Short-term fatigue damage of tethers of long-span floating cable supported bridges under harsh waves

Deokhee Won, Keesei Lee, Young Jong Kang, Seungjun Kim

Research output: Contribution to journalArticlepeer-review

Abstract

A floating bridge can be effectively used for sea-crossing in deep water. Because the superstructure of the bridge is supported by floating substructures with pontoons, the conventional fixed piers, towers, foundations, and piles are not required. Instead, a rational mooring system can be used to strictly maintain the target position of the floating substructures against environmental loads, including winds, waves, and currents. Recently, long-span cable-supported bridges with floating towers were investigated and found to overcome the limitations of conventional cable-supported bridges, when used as sea-crossing infrastructure. To design the moorings for very large floating structures, the structural safety should be carefully investigated. In addition to the maximum stress, fatigue damage should also be studied. This study aims to investigate the characteristics of the short-term fatigue damage accumulated at sections of the tethers in long-span cable-supported bridges under harsh wave conditions. To evaluate the accumulated fatigue damage due to waves, the Palmgren–Miner rule is used, wherein the time-series wave-induced stresses acting on sections of the tethers are analyzed using the rainflow counting method. The wave-induced stresses are obtained by conducting time-series hydrodynamic analyses for a floating-bridge model, using ABAQUS AQUA. An irregular wave with 100-year return period, modeled by JONSWAP wave spectrum, is applied to the structure. The effects of the floater type, draft, and initial tether inclination on the fatigue damage are summarized after intensive parametric studies.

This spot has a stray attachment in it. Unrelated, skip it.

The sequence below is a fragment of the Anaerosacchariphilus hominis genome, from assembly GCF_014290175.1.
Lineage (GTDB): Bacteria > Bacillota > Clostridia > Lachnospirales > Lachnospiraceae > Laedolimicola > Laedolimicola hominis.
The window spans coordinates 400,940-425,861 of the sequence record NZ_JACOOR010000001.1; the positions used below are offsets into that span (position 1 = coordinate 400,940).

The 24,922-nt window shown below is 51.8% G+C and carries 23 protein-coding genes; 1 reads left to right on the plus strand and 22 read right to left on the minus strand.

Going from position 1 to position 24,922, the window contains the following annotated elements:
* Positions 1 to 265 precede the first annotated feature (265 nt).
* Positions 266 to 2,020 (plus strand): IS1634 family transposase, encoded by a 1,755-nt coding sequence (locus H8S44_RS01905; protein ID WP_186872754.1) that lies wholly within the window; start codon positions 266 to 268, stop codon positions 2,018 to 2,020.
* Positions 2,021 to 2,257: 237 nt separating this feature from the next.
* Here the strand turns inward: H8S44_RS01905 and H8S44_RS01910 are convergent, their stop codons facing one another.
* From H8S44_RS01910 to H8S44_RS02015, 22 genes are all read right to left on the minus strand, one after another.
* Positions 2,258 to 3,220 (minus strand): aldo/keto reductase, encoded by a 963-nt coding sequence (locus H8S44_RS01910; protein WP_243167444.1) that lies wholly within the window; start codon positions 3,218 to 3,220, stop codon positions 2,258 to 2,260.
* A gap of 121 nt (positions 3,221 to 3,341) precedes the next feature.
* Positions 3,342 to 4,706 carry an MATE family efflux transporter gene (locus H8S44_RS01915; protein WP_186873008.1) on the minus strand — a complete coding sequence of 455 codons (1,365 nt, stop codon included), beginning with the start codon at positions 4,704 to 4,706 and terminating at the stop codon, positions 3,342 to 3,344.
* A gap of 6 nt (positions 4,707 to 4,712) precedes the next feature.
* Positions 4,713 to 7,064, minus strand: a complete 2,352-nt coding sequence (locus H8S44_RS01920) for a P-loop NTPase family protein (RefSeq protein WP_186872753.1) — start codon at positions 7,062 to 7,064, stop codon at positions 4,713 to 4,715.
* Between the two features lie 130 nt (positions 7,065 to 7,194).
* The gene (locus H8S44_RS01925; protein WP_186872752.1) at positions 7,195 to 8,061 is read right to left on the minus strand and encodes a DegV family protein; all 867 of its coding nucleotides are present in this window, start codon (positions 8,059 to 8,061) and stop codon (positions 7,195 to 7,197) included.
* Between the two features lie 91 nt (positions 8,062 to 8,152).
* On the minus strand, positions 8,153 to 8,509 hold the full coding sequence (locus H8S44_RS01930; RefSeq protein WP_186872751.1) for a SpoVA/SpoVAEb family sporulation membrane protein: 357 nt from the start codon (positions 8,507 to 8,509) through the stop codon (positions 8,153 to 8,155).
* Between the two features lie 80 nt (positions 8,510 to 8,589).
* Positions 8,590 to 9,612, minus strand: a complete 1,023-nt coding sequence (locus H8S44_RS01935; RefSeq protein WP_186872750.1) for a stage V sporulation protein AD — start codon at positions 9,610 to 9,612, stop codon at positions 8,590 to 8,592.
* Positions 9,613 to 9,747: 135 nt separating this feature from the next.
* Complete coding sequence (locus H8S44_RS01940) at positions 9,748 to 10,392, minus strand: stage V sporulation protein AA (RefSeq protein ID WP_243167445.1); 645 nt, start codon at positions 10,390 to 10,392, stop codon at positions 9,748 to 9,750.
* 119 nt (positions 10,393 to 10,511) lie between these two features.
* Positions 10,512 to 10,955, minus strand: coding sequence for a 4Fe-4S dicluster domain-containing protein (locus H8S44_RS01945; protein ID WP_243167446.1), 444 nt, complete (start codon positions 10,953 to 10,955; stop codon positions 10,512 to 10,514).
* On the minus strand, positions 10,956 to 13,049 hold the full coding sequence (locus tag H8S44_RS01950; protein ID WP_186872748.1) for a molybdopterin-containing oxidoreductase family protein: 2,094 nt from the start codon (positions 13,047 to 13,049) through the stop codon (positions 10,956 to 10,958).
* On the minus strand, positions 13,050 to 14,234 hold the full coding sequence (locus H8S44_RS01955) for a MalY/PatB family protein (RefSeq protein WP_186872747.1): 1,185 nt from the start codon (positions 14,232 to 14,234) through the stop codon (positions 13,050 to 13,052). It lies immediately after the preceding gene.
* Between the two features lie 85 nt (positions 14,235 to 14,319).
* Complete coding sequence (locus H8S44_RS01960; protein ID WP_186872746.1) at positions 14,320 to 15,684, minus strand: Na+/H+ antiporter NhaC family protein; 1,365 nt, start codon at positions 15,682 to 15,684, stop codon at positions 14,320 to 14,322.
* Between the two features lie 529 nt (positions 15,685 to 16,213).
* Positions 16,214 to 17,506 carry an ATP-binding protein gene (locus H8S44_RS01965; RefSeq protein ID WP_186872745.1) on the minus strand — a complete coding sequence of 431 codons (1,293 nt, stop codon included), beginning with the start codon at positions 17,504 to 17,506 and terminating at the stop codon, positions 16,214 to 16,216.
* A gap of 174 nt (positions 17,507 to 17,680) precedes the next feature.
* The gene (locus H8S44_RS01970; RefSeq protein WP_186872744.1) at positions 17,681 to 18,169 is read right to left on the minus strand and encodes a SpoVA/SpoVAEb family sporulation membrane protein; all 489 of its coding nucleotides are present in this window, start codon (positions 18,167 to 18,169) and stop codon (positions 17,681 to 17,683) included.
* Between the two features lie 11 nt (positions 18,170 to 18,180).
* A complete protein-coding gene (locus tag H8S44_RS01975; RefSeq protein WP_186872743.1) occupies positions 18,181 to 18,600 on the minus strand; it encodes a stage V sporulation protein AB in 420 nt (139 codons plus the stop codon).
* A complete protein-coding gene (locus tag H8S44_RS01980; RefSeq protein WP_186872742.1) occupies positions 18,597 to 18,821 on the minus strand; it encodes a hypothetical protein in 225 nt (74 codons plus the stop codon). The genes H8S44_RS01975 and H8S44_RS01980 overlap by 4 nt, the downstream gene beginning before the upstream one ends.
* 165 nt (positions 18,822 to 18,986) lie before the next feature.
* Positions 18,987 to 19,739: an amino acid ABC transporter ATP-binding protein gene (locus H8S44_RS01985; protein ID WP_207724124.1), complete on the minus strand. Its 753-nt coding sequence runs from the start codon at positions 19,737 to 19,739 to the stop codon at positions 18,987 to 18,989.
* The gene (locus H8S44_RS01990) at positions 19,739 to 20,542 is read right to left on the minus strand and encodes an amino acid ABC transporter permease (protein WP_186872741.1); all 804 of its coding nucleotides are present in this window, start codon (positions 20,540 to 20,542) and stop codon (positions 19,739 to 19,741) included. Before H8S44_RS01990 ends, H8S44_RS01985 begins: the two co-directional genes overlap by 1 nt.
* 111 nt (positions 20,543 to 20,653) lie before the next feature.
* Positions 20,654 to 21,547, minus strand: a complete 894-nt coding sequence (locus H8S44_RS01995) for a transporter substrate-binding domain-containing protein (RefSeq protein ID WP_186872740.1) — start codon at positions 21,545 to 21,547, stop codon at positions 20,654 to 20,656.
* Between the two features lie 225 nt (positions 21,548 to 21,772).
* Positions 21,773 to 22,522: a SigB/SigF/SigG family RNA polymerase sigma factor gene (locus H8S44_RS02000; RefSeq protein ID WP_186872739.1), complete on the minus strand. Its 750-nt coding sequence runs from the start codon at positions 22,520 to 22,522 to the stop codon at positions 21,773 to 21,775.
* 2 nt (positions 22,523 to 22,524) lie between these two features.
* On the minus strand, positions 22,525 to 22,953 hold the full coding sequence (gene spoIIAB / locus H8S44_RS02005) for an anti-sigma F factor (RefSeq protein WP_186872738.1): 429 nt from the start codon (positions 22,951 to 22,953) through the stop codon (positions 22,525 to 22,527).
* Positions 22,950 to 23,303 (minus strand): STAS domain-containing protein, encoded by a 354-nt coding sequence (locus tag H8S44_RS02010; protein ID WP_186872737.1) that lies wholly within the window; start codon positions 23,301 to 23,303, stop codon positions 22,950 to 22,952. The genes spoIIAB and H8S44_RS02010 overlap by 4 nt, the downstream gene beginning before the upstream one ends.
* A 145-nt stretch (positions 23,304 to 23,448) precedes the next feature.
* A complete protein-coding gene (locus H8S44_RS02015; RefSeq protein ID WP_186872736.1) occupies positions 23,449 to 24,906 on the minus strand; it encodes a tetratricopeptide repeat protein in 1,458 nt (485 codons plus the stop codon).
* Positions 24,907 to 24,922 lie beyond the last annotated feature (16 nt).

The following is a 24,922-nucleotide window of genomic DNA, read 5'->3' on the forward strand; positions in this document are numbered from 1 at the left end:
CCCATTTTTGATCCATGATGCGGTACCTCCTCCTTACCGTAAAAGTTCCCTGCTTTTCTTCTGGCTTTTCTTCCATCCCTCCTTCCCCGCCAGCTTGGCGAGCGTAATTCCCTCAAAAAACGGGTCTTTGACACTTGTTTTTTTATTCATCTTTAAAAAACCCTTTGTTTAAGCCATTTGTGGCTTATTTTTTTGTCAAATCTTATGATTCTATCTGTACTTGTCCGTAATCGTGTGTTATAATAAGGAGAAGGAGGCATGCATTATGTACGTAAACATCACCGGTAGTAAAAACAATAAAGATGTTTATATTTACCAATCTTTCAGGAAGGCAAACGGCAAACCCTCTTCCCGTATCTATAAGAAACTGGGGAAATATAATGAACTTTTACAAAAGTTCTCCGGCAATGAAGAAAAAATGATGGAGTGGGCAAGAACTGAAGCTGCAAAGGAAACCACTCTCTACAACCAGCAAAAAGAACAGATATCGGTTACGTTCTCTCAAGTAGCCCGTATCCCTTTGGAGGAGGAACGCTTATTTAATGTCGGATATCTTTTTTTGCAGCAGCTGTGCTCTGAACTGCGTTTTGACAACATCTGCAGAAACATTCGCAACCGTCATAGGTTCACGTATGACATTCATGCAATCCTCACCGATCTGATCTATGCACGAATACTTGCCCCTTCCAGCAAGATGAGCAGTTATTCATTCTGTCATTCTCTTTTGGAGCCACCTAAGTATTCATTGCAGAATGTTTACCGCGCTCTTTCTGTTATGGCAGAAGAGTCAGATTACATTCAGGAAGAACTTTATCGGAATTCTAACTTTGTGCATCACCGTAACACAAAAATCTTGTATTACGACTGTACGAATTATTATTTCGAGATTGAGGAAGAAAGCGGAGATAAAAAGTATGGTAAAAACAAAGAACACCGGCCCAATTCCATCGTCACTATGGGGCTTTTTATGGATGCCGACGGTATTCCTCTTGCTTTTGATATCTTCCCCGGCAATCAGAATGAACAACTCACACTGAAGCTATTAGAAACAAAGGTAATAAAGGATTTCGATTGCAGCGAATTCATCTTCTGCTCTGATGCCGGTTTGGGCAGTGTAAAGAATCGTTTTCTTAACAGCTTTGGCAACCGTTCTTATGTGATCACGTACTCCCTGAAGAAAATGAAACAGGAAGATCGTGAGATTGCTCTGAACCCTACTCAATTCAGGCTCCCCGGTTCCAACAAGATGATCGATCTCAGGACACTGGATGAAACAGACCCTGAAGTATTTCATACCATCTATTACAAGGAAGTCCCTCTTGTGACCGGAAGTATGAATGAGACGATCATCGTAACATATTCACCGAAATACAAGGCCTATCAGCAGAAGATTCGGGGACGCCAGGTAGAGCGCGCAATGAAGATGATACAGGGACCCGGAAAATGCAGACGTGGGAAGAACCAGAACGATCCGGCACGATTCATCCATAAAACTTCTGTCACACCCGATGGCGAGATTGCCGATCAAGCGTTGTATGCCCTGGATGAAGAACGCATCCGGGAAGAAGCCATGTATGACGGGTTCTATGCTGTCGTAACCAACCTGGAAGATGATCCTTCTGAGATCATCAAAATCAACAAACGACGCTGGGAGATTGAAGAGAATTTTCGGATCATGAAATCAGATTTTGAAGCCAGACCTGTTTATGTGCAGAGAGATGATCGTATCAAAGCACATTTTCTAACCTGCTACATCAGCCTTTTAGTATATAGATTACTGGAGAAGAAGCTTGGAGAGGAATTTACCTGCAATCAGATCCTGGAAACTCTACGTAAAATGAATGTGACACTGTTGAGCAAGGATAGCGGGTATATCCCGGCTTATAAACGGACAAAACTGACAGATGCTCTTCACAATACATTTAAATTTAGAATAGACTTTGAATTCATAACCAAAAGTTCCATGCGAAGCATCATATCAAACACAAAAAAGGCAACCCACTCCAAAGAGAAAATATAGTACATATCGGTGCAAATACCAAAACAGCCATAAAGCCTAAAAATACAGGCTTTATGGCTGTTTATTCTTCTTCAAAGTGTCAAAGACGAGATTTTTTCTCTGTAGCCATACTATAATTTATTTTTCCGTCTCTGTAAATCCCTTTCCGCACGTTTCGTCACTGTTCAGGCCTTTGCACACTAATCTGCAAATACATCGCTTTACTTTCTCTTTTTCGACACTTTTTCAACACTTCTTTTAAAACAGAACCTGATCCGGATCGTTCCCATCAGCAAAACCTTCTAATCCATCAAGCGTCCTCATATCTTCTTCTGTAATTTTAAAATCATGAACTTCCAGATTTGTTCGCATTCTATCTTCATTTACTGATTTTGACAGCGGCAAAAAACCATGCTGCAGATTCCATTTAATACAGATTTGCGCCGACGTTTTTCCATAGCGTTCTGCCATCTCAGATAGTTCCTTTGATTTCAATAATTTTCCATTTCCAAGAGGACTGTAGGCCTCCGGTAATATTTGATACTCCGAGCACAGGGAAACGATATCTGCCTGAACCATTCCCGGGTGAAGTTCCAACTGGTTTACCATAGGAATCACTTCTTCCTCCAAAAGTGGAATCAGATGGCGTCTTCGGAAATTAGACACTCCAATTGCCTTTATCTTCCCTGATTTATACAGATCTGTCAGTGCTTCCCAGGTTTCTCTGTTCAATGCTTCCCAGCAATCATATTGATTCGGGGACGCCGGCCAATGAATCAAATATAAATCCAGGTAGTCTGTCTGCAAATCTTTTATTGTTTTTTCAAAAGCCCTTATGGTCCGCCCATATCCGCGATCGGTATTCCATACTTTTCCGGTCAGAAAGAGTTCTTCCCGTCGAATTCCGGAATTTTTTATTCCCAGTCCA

Original languageEnglish
Pages (from-to)602-609
Number of pages8
JournalJournal of Marine Science and Technology
Volume28
Issue number6
DOIs
Publication statusPublished - 2020

Keywords

  • Fatigue
  • Hydrodynamic analysis
  • Loating cable supported bridges
  • Tethers

ASJC Scopus subject areas

  • Oceanography
  • Ocean Engineering
  • Mechanics of Materials
  • Mechanical Engineering

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